Newly Diagnosed with Psoriatic Arthritis

A few weeks ago, I was enjoying my second cup of morning coffee when I got a text message from my neighbor, Georgia. “Can you come over?” My neighbors are an older couple. Thinking something might be wrong, I slipped on my Birkenstocks and headed over in my pajamas.

We often have early morning coffee together in our pajamas, so it wasn’t unusual. But this time, another neighbor was there. Georgia introduced me to Sarah and told me that Sarah had recently been diagnosed with psoriatic arthritis.

This disease hits us while we're down

Sarah told me the story of her diagnosis and, like many of us, psoriatic arthritis had invaded her body after significant stress. I shared with her that many of us find that psoriatic disease attacks after a death in the family, surgery, a severe illness or other stressors.

She had gone through all of those traumatic events in a matter of months. This disease had found it’s opportunity to hit her while she was down.

Diagnosis doesn't come easy

Sarah’s diagnosis was not easy to get. She wasn’t aware of any family history of psoriasis and had never seen any skin symptoms, so she was certainly surprised when she was diagnosed with PsA. Sarah had been experiencing knee pain for months and would often find that she had pain in other joints.

One morning, she woke up with two toes so swollen that she was unable to walk or put on a shoe. The doctor recognized her swollen toes as dactylitis, or sausage digit, which is common in psoriatic arthritis.

Processing it all

Sarah had so many questions for me that morning, but she was most eager to talk about the medication her doctor had prescribed. He wanted to immediately start Sarah on a biologic medication to stop the progression, and she was very nervous about that.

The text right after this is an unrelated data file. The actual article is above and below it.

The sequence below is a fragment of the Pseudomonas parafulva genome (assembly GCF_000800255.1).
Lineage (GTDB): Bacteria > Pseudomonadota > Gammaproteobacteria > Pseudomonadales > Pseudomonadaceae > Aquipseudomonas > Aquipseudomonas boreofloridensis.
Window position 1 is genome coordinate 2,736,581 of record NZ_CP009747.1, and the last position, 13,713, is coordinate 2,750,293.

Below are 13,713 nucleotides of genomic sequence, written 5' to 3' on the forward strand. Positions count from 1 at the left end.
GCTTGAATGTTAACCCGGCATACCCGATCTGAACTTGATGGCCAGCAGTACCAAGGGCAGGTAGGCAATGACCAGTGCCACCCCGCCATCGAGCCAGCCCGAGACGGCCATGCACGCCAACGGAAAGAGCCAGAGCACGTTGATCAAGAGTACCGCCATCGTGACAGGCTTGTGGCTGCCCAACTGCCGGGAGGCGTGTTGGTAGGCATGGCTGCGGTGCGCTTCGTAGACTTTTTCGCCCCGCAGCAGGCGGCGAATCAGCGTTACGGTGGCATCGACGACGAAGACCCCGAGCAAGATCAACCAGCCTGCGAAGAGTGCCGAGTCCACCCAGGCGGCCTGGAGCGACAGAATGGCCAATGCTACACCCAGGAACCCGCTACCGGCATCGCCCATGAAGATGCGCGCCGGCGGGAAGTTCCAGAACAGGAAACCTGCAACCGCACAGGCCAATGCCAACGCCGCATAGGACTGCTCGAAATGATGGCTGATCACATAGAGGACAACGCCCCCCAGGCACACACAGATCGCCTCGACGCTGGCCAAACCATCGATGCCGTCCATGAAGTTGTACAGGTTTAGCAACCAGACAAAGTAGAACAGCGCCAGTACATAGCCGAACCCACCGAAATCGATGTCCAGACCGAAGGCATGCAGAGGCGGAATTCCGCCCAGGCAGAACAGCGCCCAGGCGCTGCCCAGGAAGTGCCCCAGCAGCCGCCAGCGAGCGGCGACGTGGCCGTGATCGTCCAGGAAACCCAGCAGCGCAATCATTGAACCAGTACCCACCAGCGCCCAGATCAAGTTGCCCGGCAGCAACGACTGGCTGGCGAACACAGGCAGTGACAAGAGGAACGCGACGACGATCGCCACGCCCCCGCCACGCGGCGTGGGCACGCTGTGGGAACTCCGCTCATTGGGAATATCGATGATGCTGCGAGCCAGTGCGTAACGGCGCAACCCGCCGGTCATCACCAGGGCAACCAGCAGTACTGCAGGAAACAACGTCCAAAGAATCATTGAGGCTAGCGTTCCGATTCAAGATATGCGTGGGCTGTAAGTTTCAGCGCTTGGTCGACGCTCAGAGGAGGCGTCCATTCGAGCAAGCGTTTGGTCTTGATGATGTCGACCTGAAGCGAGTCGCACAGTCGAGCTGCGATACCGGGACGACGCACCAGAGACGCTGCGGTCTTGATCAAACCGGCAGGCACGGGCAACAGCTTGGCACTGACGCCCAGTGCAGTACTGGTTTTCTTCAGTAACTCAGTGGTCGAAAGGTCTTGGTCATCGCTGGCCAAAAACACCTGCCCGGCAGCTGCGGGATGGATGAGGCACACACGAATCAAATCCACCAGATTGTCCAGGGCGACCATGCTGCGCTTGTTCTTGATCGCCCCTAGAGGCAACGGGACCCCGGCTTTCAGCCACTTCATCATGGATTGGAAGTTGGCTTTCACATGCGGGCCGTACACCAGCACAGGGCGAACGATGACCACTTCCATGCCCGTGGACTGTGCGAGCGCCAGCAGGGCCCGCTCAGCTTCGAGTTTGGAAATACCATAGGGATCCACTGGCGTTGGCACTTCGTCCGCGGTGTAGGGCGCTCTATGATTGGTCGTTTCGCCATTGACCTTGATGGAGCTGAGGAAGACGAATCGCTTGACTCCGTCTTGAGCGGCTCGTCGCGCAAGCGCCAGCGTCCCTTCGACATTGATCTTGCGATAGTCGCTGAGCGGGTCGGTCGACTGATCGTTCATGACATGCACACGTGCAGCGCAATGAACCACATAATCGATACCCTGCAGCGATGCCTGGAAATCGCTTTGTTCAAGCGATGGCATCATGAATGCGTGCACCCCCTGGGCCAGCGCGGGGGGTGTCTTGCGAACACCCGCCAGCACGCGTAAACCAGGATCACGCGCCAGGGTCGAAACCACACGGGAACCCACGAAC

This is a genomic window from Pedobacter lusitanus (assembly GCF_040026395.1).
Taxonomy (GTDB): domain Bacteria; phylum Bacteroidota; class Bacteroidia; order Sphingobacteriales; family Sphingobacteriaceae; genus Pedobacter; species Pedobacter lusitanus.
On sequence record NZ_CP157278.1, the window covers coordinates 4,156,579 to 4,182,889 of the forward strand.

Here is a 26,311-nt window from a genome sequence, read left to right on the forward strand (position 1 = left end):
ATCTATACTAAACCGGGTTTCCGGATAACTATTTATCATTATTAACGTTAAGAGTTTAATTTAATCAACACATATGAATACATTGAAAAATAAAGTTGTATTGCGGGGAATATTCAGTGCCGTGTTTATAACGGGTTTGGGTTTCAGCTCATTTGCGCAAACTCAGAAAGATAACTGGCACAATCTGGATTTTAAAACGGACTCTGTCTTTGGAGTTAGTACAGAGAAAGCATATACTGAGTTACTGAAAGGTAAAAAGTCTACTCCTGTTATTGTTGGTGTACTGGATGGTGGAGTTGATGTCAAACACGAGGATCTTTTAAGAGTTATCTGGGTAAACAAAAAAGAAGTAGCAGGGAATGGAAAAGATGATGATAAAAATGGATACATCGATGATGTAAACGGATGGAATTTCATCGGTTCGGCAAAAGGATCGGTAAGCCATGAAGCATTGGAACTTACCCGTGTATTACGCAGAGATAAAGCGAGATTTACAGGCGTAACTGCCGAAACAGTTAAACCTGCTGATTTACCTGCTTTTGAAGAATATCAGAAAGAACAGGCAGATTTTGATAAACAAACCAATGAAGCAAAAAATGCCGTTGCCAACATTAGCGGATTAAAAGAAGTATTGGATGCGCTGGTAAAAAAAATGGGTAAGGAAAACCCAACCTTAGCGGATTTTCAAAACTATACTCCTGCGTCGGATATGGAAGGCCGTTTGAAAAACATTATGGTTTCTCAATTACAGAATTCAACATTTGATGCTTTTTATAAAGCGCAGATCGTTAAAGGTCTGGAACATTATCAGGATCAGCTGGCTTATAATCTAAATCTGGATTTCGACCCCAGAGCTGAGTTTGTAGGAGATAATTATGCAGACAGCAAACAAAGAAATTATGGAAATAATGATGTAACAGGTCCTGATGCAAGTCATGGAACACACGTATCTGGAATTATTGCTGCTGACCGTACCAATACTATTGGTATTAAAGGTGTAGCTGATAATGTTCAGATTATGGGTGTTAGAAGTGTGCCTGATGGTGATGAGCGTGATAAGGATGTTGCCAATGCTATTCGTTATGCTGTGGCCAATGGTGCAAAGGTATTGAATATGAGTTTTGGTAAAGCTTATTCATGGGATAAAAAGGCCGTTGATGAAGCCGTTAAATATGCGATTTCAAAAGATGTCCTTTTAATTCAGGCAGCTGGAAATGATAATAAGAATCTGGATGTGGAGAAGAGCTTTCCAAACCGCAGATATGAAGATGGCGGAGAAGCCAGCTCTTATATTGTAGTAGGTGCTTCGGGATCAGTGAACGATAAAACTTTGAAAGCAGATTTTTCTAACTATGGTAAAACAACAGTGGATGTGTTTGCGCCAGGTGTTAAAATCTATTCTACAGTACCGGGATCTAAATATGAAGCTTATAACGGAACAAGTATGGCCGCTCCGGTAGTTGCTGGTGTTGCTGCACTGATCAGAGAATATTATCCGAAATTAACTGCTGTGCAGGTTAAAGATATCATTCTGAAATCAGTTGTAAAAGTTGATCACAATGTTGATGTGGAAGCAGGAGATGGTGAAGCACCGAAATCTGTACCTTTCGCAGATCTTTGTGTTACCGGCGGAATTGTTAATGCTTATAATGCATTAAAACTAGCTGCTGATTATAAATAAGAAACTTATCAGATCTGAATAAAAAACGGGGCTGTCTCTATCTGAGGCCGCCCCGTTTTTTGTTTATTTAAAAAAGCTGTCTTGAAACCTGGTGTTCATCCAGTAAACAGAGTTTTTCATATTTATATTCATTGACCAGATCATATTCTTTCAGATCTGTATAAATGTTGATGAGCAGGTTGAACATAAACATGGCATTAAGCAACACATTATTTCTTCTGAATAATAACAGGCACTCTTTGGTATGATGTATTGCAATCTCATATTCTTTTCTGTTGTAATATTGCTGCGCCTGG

“What happens if I don’t take it?” she asked. “When the pain goes away, can I stop taking the medicine?”

I don’t know why she didn’t ask the doctor these questions. I can only assume that these questions occurred to her later, long after her appointment was finished and she was back at home. But I answered, the best I knew how, based on my own experience.

Sharing our own experience

I told her that there is no cure for psoriatic arthritis and, without the medication, we don’t know what kind of damage is happening to our bodies. I shared with her the joint damage that I suffered during the years that I didn’t have a medication to take for PsA prior to 2003. I told her about the surgeries I have endured to try to repair this damage.

Finally, I told her that I will always be on my medication because it noticeably improves my quality of life. When I have the opportunity to share my story with someone who has been recently diagnosed, I consider it an honor. When they listen and take my words to heart, it is a special honor, knowing that my challenges made a difference in someone else’s life.

Find validation in community

If you have questions about PsA or just need to vent in a safe community where people are connected by the common experience of living with PsA, the Psoriatic-Arthritis.com community is a great place to start. Join in a conversation or start one of your own.

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This article represents the opinions, thoughts, and experiences of the author; none of this content has been paid for by any advertiser. The Psoriatic-Arthritis.com team does not recommend or endorse any products or treatments discussed herein. Learn more about how we maintain editorial integrity here.

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